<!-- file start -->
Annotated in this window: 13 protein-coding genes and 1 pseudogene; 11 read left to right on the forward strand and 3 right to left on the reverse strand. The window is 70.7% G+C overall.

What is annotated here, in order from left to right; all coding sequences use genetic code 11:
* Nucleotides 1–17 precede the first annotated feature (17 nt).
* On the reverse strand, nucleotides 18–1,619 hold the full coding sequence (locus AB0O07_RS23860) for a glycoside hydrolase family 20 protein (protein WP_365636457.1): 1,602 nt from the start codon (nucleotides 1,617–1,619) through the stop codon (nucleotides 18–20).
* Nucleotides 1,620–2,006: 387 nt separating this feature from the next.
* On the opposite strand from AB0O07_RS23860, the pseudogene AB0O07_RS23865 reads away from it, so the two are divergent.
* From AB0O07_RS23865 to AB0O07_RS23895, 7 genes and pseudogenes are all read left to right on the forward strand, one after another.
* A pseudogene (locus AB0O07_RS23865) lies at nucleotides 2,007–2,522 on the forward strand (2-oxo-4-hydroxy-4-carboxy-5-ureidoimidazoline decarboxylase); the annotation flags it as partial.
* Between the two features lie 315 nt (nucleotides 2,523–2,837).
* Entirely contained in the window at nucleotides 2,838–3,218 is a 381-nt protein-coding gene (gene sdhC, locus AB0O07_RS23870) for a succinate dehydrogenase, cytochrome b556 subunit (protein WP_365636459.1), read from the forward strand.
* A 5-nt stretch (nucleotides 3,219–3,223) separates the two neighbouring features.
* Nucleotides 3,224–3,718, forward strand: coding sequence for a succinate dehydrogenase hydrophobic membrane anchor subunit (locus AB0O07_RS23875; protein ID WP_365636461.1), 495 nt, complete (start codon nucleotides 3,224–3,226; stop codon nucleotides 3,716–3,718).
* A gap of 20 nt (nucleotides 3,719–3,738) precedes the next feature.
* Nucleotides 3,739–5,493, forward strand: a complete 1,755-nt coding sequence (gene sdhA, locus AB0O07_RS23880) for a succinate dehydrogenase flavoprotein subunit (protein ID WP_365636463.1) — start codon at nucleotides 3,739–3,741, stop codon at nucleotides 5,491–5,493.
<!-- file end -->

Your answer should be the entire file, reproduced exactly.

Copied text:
Annotated in this window: 13 protein-coding genes and 1 pseudogene; 11 read left to right on the forward strand and 3 right to left on the reverse strand. The window is 70.7% G+C overall.

What is annotated here, in order from left to right; all coding sequences use genetic code 11:
* Nucleotides 1–17 precede the first annotated feature (17 nt).
* On the reverse strand, nucleotides 18–1,619 hold the full coding sequence (locus AB0O07_RS23860) for a glycoside hydrolase family 20 protein (protein WP_365636457.1): 1,602 nt from the start codon (nucleotides 1,617–1,619) through the stop codon (nucleotides 18–20).
* Nucleotides 1,620–2,006: 387 nt separating this feature from the next.
* On the opposite strand from AB0O07_RS23860, the pseudogene AB0O07_RS23865 reads away from it, so the two are divergent.
* From AB0O07_RS23865 to AB0O07_RS23895, 7 genes and pseudogenes are all read left to right on the forward strand, one after another.
* A pseudogene (locus AB0O07_RS23865) lies at nucleotides 2,007–2,522 on the forward strand (2-oxo-4-hydroxy-4-carboxy-5-ureidoimidazoline decarboxylase); the annotation flags it as partial.
* Between the two features lie 315 nt (nucleotides 2,523–2,837).
* Entirely contained in the window at nucleotides 2,838–3,218 is a 381-nt protein-coding gene (gene sdhC, locus AB0O07_RS23870) for a succinate dehydrogenase, cytochrome b556 subunit (protein WP_365636459.1), read from the forward strand.
* A 5-nt stretch (nucleotides 3,219–3,223) separates the two neighbouring features.
* Nucleotides 3,224–3,718, forward strand: coding sequence for a succinate dehydrogenase hydrophobic membrane anchor subunit (locus AB0O07_RS23875; protein ID WP_365636461.1), 495 nt, complete (start codon nucleotides 3,224–3,226; stop codon nucleotides 3,716–3,718).
* A gap of 20 nt (nucleotides 3,719–3,738) precedes the next feature.
* Nucleotides 3,739–5,493, forward strand: a complete 1,755-nt coding sequence (gene sdhA, locus AB0O07_RS23880) for a succinate dehydrogenase flavoprotein subunit (protein ID WP_365636463.1) — start codon at nucleotides 3,739–3,741, stop codon at nucleotides 5,491–5,493.